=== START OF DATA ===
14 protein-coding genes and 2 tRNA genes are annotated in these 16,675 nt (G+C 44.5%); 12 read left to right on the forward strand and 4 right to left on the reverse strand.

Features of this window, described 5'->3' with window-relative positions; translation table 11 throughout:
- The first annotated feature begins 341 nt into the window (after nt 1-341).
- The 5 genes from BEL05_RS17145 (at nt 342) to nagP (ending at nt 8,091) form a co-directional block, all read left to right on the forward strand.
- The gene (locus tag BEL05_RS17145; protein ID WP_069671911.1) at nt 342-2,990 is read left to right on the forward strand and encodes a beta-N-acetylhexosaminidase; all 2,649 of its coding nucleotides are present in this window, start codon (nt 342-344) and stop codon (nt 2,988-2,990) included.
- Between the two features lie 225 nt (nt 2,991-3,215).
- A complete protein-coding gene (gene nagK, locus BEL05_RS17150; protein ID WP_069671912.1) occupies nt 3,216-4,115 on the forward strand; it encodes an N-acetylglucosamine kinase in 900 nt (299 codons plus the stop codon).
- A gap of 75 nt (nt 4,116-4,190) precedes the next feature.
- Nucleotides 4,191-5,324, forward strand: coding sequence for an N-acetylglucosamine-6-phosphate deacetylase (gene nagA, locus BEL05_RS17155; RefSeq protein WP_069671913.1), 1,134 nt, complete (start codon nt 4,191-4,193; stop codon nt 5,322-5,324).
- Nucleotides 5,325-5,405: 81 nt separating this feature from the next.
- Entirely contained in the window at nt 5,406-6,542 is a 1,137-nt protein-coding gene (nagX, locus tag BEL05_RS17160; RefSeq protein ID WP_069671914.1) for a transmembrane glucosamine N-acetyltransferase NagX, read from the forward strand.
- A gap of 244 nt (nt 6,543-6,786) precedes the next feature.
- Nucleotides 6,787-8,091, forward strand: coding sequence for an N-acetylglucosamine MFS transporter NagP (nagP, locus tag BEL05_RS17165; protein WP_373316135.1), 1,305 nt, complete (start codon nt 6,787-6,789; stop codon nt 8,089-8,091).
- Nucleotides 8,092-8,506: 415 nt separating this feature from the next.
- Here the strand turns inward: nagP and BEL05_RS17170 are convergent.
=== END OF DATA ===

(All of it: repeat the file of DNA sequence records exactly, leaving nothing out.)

14 protein-coding genes and 2 tRNA genes are annotated in these 16,675 nt (G+C 44.5%); 12 read left to right on the forward strand and 4 right to left on the reverse strand.

Features of this window, described 5'->3' with window-relative positions; translation table 11 throughout:
- The first annotated feature begins 341 nt into the window (after nt 1-341).
- The 5 genes from BEL05_RS17145 (at nt 342) to nagP (ending at nt 8,091) form a co-directional block, all read left to right on the forward strand.
- The gene (locus tag BEL05_RS17145; protein ID WP_069671911.1) at nt 342-2,990 is read left to right on the forward strand and encodes a beta-N-acetylhexosaminidase; all 2,649 of its coding nucleotides are present in this window, start codon (nt 342-344) and stop codon (nt 2,988-2,990) included.
- Between the two features lie 225 nt (nt 2,991-3,215).
- A complete protein-coding gene (gene nagK, locus BEL05_RS17150; protein ID WP_069671912.1) occupies nt 3,216-4,115 on the forward strand; it encodes an N-acetylglucosamine kinase in 900 nt (299 codons plus the stop codon).
- A gap of 75 nt (nt 4,116-4,190) precedes the next feature.
- Nucleotides 4,191-5,324, forward strand: coding sequence for an N-acetylglucosamine-6-phosphate deacetylase (gene nagA, locus BEL05_RS17155; RefSeq protein WP_069671913.1), 1,134 nt, complete (start codon nt 4,191-4,193; stop codon nt 5,322-5,324).
- Nucleotides 5,325-5,405: 81 nt separating this feature from the next.
- Entirely contained in the window at nt 5,406-6,542 is a 1,137-nt protein-coding gene (nagX, locus tag BEL05_RS17160; RefSeq protein ID WP_069671914.1) for a transmembrane glucosamine N-acetyltransferase NagX, read from the forward strand.
- A gap of 244 nt (nt 6,543-6,786) precedes the next feature.
- Nucleotides 6,787-8,091, forward strand: coding sequence for an N-acetylglucosamine MFS transporter NagP (nagP, locus tag BEL05_RS17165; protein WP_373316135.1), 1,305 nt, complete (start codon nt 6,787-6,789; stop codon nt 8,089-8,091).
- Nucleotides 8,092-8,506: 415 nt separating this feature from the next.
- Here the strand turns inward: nagP and BEL05_RS17170 are convergent.